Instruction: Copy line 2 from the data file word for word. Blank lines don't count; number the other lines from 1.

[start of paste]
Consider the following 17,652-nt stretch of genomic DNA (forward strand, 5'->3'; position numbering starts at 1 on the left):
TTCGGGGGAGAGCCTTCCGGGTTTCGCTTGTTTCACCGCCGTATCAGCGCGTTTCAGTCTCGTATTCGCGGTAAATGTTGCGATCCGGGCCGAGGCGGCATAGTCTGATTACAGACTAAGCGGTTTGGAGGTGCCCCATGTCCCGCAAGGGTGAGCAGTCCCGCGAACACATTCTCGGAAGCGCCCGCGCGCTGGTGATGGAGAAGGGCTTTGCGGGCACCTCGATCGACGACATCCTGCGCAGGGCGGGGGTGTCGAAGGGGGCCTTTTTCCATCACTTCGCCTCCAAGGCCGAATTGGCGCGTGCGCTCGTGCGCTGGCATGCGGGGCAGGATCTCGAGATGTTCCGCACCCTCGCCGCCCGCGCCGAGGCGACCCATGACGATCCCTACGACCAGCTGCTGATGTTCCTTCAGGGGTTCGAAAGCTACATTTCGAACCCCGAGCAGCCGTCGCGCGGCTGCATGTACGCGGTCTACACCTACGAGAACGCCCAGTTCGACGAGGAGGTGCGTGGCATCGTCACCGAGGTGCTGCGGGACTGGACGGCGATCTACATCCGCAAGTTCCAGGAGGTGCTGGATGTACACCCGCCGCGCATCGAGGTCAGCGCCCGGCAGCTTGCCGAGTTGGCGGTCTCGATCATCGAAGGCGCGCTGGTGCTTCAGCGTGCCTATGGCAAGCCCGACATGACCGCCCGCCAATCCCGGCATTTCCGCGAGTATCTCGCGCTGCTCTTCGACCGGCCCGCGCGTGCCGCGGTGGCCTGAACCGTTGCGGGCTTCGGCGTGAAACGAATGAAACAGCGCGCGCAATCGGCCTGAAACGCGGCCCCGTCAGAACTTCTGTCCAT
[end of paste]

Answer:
TTCGGGGGAGAGCCTTCCGGGTTTCGCTTGTTTCACCGCCGTATCAGCGCGTTTCAGTCTCGTATTCGCGGTAAATGTTGCGATCCGGGCCGAGGCGGCATAGTCTGATTACAGACTAAGCGGTTTGGAGGTGCCCCATGTCCCGCAAGGGTGAGCAGTCCCGCGAACACATTCTCGGAAGCGCCCGCGCGCTGGTGATGGAGAAGGGCTTTGCGGGCACCTCGATCGACGACATCCTGCGCAGGGCGGGGGTGTCGAAGGGGGCCTTTTTCCATCACTTCGCCTCCAAGGCCGAATTGGCGCGTGCGCTCGTGCGCTGGCATGCGGGGCAGGATCTCGAGATGTTCCGCACCCTCGCCGCCCGCGCCGAGGCGACCCATGACGATCCCTACGACCAGCTGCTGATGTTCCTTCAGGGGTTCGAAAGCTACATTTCGAACCCCGAGCAGCCGTCGCGCGGCTGCATGTACGCGGTCTACACCTACGAGAACGCCCAGTTCGACGAGGAGGTGCGTGGCATCGTCACCGAGGTGCTGCGGGACTGGACGGCGATCTACATCCGCAAGTTCCAGGAGGTGCTGGATGTACACCCGCCGCGCATCGAGGTCAGCGCCCGGCAGCTTGCCGAGTTGGCGGTCTCGATCATCGAAGGCGCGCTGGTGCTTCAGCGTGCCTATGGCAAGCCCGACATGACCGCCCGCCAATCCCGGCATTTCCGCGAGTATCTCGCGCTGCTCTTCGACCGGCCCGCGCGTGCCGCGGTGGCCTGAACCGTTGCGGGCTTCGGCGTGAAACGAATGAAACAGCGCGCGCAATCGGCCTGAAACGCGGCCCCGTCAGAACTTCTGTCCAT